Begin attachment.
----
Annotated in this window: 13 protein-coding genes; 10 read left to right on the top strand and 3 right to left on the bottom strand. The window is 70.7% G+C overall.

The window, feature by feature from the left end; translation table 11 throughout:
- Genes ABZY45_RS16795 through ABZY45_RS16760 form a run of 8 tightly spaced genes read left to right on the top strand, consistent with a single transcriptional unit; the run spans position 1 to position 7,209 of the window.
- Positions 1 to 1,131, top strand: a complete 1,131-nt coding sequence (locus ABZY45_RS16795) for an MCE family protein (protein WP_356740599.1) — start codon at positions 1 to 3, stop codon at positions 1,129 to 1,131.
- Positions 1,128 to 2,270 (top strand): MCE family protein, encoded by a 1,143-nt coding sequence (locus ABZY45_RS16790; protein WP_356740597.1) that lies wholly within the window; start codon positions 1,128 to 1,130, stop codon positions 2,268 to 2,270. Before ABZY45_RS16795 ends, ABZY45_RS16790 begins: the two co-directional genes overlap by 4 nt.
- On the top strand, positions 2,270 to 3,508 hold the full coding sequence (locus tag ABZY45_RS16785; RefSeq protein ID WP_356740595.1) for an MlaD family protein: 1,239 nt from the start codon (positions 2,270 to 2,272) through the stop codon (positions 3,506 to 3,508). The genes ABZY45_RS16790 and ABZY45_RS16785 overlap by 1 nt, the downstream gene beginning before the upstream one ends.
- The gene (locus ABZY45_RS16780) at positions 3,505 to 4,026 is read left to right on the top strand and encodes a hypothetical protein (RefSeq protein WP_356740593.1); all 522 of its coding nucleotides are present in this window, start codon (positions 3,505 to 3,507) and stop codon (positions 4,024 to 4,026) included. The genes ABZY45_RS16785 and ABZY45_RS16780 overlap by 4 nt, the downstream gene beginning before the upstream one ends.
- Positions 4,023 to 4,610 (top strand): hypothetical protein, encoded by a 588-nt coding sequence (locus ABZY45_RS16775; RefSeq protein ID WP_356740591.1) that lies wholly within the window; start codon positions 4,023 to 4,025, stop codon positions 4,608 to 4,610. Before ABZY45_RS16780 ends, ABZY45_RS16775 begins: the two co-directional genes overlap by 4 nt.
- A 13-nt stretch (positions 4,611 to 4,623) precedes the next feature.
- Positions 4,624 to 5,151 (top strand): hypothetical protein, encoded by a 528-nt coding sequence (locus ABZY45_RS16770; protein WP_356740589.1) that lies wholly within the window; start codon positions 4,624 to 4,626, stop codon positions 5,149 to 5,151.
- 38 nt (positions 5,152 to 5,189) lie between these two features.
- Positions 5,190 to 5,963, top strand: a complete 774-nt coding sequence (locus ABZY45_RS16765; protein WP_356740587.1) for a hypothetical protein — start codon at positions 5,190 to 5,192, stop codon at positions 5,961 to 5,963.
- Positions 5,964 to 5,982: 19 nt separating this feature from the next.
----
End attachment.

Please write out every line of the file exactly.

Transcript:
Annotated in this window: 13 protein-coding genes; 10 read left to right on the top strand and 3 right to left on the bottom strand. The window is 70.7% G+C overall.

The window, feature by feature from the left end; translation table 11 throughout:
- Genes ABZY45_RS16795 through ABZY45_RS16760 form a run of 8 tightly spaced genes read left to right on the top strand, consistent with a single transcriptional unit; the run spans position 1 to position 7,209 of the window.
- Positions 1 to 1,131, top strand: a complete 1,131-nt coding sequence (locus ABZY45_RS16795) for an MCE family protein (protein WP_356740599.1) — start codon at positions 1 to 3, stop codon at positions 1,129 to 1,131.
- Positions 1,128 to 2,270 (top strand): MCE family protein, encoded by a 1,143-nt coding sequence (locus ABZY45_RS16790; protein WP_356740597.1) that lies wholly within the window; start codon positions 1,128 to 1,130, stop codon positions 2,268 to 2,270. Before ABZY45_RS16795 ends, ABZY45_RS16790 begins: the two co-directional genes overlap by 4 nt.
- On the top strand, positions 2,270 to 3,508 hold the full coding sequence (locus tag ABZY45_RS16785; RefSeq protein ID WP_356740595.1) for an MlaD family protein: 1,239 nt from the start codon (positions 2,270 to 2,272) through the stop codon (positions 3,506 to 3,508). The genes ABZY45_RS16790 and ABZY45_RS16785 overlap by 1 nt, the downstream gene beginning before the upstream one ends.
- The gene (locus ABZY45_RS16780) at positions 3,505 to 4,026 is read left to right on the top strand and encodes a hypothetical protein (RefSeq protein WP_356740593.1); all 522 of its coding nucleotides are present in this window, start codon (positions 3,505 to 3,507) and stop codon (positions 4,024 to 4,026) included. The genes ABZY45_RS16785 and ABZY45_RS16780 overlap by 4 nt, the downstream gene beginning before the upstream one ends.
- Positions 4,023 to 4,610 (top strand): hypothetical protein, encoded by a 588-nt coding sequence (locus ABZY45_RS16775; RefSeq protein ID WP_356740591.1) that lies wholly within the window; start codon positions 4,023 to 4,025, stop codon positions 4,608 to 4,610. Before ABZY45_RS16780 ends, ABZY45_RS16775 begins: the two co-directional genes overlap by 4 nt.
- A 13-nt stretch (positions 4,611 to 4,623) precedes the next feature.
- Positions 4,624 to 5,151 (top strand): hypothetical protein, encoded by a 528-nt coding sequence (locus ABZY45_RS16770; protein WP_356740589.1) that lies wholly within the window; start codon positions 4,624 to 4,626, stop codon positions 5,149 to 5,151.
- 38 nt (positions 5,152 to 5,189) lie between these two features.
- Positions 5,190 to 5,963, top strand: a complete 774-nt coding sequence (locus ABZY45_RS16765; protein WP_356740587.1) for a hypothetical protein — start codon at positions 5,190 to 5,192, stop codon at positions 5,961 to 5,963.
- Positions 5,964 to 5,982: 19 nt separating this feature from the next.